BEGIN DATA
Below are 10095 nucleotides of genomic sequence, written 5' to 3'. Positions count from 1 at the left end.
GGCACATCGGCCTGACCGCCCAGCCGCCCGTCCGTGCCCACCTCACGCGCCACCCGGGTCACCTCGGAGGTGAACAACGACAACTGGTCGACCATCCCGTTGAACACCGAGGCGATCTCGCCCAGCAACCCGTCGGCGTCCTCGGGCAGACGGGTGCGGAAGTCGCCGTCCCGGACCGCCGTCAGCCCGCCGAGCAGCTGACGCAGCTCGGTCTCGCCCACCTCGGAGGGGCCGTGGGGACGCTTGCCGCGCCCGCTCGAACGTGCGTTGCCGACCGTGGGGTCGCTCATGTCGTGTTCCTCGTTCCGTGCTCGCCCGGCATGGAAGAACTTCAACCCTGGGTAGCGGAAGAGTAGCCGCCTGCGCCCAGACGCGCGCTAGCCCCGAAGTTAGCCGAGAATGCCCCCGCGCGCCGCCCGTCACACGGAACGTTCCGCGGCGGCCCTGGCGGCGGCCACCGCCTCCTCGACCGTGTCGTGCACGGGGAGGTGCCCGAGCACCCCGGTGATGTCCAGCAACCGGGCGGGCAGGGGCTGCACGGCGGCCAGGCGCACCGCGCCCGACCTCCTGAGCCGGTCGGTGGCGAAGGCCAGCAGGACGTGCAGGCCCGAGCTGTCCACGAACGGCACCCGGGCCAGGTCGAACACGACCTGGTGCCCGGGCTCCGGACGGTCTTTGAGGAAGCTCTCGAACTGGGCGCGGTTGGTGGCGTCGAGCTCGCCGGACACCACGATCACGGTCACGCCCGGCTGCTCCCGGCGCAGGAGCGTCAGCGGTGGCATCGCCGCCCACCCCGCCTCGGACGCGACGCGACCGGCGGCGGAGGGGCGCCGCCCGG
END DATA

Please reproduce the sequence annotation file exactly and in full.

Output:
Below are 10095 nucleotides of genomic sequence, written 5' to 3'. Positions count from 1 at the left end.
GGCACATCGGCCTGACCGCCCAGCCGCCCGTCCGTGCCCACCTCACGCGCCACCCGGGTCACCTCGGAGGTGAACAACGACAACTGGTCGACCATCCCGTTGAACACCGAGGCGATCTCGCCCAGCAACCCGTCGGCGTCCTCGGGCAGACGGGTGCGGAAGTCGCCGTCCCGGACCGCCGTCAGCCCGCCGAGCAGCTGACGCAGCTCGGTCTCGCCCACCTCGGAGGGGCCGTGGGGACGCTTGCCGCGCCCGCTCGAACGTGCGTTGCCGACCGTGGGGTCGCTCATGTCGTGTTCCTCGTTCCGTGCTCGCCCGGCATGGAAGAACTTCAACCCTGGGTAGCGGAAGAGTAGCCGCCTGCGCCCAGACGCGCGCTAGCCCCGAAGTTAGCCGAGAATGCCCCCGCGCGCCGCCCGTCACACGGAACGTTCCGCGGCGGCCCTGGCGGCGGCCACCGCCTCCTCGACCGTGTCGTGCACGGGGAGGTGCCCGAGCACCCCGGTGATGTCCAGCAACCGGGCGGGCAGGGGCTGCACGGCGGCCAGGCGCACCGCGCCCGACCTCCTGAGCCGGTCGGTGGCGAAGGCCAGCAGGACGTGCAGGCCCGAGCTGTCCACGAACGGCACCCGGGCCAGGTCGAACACGACCTGGTGCCCGGGCTCCGGACGGTCTTTGAGGAAGCTCTCGAACTGGGCGCGGTTGGTGGCGTCGAGCTCGCCGGACACCACGATCACGGTCACGCCCGGCTGCTCCCGGCGCAGGAGCGTCAGCGGTGGCATCGCCGCCCACCCCGCCTCGGACGCGACGCGACCGGCGGCGGAGGGGCGCCGCCCGG